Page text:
The other day, Brad raised the question of what domestic policies the next president should pursue first. I feel like I should begin by noting that there's an obvious vanity problem with taking a strong position on what the next president's top priorities should be. Spend a great deal of time studying, reading, growing passionate about any issue and you're bound to feel, at least to some extent, that everybody should be at least passionate about it too.That said, I think the climate is categorically different from just about every other issue an American president could possibly tackle, and I want to flesh out (in a few posts, probably) exactly why.

We've all but reached the point at which the next administration will have its first big policy fight set for it in advance. (That is, of course, if the next president is a Democrat.) John Edwards set the tone during the primaries by prioritizing health care and releasing a major mandate-based universal health care plan right up front. After he dropped out, health care remained the domestic issue at the center of the campaign--it became and remains a major flashpoint between Barack Obama and Hillary Clinton. And, just today, Elizabeth Edwards stepped into the fray to announce her support of Hillary's plan over Obama's (the latter of which lacks a mandate).

That's great news if you're a health wonk or if you're one of the millions of people that will presumably benefit years down the line if, say, President Obama makes health reform the flagship issue of his first term. But is that the correct priority?

I think there's a strong and, more importantly, unique case to be made that it's not. Each of these points is worthy of grappling with at greater length in separate blog posts (or lengthy magazine articles or white papers or books), but here's why I think the next president should treat climate change the way I assume a President Gore would treat climate change:

1). The timeline: There's no denying that America's health care system is in crisis (FUBAR?) and that America needs (and Americans deserve) universal health coverage of some kind, and soon. But the health care crisis, as an issue, is "pressing" in a markedly different way than is the climate crisis. If it takes, say, 20 or 50 years (as opposed to, say, five) to universalize coverage in the United States, it will, among other important things, be a tragedy for the people who suffer (and, yes, die) as a consequence. But, as Brad noted in the post I linked to above, if even 10 years pass before global warming is addressed, it could trigger an irreversible tragedy that affects everybody, but particularly the most vulnerable people, on the planet. There is no fixing this problem later rather than sooner.

2). It's often suggested that the president who pushes for and signs a universal health care bill in America will create a legacy issue for his or her party for a generation or more--and I think this is true to some extent. But what's almost always overlooked in that calculus is that the UHC policies on offer right now do not even closely resemble the politically-proven and outcome-effective government-provided systems in Europe and elsewhere. They entail, instead, requiring Americans to enter into a business relationship with profit-driven private companies with a proven track record of finding ways not to provide care for the ill. I'm in one of those relationships right now by choice but if I was in it by government fiat, I'm not exactly sure I would be extremely grateful to the party that spearheaded the law. (A hunch: If President Sarkozy proposed replacing the French health care system with a Ron Wyden-style individual mandate system, he'd soon find his offices on the exploding end of one or 100 Molotov cocktails.)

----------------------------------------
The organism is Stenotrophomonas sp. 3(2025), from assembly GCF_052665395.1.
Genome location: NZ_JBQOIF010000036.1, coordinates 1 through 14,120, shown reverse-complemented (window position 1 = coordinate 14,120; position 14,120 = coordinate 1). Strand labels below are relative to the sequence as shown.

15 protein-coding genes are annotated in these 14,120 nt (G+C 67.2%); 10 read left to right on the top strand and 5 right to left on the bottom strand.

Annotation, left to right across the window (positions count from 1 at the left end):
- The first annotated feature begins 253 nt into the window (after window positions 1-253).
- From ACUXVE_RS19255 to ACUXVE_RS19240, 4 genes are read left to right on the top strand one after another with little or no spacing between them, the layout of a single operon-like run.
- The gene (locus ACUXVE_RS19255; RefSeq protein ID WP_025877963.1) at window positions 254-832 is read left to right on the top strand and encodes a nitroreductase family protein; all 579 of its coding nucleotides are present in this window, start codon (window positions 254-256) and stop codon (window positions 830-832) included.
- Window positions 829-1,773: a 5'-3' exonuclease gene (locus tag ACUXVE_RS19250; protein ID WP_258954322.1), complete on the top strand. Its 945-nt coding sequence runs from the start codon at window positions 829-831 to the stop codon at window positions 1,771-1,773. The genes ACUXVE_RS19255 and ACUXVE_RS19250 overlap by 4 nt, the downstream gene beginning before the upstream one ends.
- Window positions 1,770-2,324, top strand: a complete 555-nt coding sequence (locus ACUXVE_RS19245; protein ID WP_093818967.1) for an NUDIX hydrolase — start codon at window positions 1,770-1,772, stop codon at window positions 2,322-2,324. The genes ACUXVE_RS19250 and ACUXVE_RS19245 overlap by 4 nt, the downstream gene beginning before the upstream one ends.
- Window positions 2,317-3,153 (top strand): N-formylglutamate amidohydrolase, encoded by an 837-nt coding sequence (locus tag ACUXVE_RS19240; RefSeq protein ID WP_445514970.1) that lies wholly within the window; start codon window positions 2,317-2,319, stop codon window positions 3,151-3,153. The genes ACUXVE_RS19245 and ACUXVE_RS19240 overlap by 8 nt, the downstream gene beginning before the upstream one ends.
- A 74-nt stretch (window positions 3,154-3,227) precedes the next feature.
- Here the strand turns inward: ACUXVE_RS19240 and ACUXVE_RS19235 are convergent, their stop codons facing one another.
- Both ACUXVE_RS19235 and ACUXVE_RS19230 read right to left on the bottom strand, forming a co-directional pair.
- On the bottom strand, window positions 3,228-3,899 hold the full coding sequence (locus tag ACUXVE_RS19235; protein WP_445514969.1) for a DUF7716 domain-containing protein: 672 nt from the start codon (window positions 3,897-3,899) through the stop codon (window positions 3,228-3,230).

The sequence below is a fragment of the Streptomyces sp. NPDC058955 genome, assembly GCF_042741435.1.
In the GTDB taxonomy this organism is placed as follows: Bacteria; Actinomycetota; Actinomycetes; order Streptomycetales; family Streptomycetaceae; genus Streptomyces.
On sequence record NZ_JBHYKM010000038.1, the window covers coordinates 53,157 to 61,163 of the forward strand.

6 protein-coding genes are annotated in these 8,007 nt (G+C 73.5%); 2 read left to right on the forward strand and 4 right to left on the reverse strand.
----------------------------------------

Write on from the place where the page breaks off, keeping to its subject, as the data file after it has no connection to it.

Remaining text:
3). By contrast, it's often suggested that a comprehensive climate change remedy will be politically difficult, if not suicidal, and that the issue simply lacks the salience right now to be successful, let alone a top priority for the next commander in chief. There's some truth to that, I think. It's not most Americans' top priority, for instance, And there will be costs. Many will notice them. Some will even associate those costs with the cap-and-trade scheme that triggered them, and will hold the responsible party...well, responsible. But that's not anything at all like political suicide, and it almost purposefully ignores the long-term benefits of a global warming policy (bullet trains, energy efficiency, urban renewal, and on and on) that could very well constitute a legacy for progressivism that's just as big as universal health care would. Possibly greater.

And, of course, lacking a Congress as heavily Democratic and in sync with the next president as Lyndon Johnson's was with him, it's difficult to imagine that we'll get both Universal Health Care and a sustainable climate regime in the next eight years. So it might very well come down to a choice between one and the other. That's my quick rationale for choosing global warming. Is it just the vanity of an environmentalist, or is climate change really the correct priority for a responsible president?

--Brian Beutler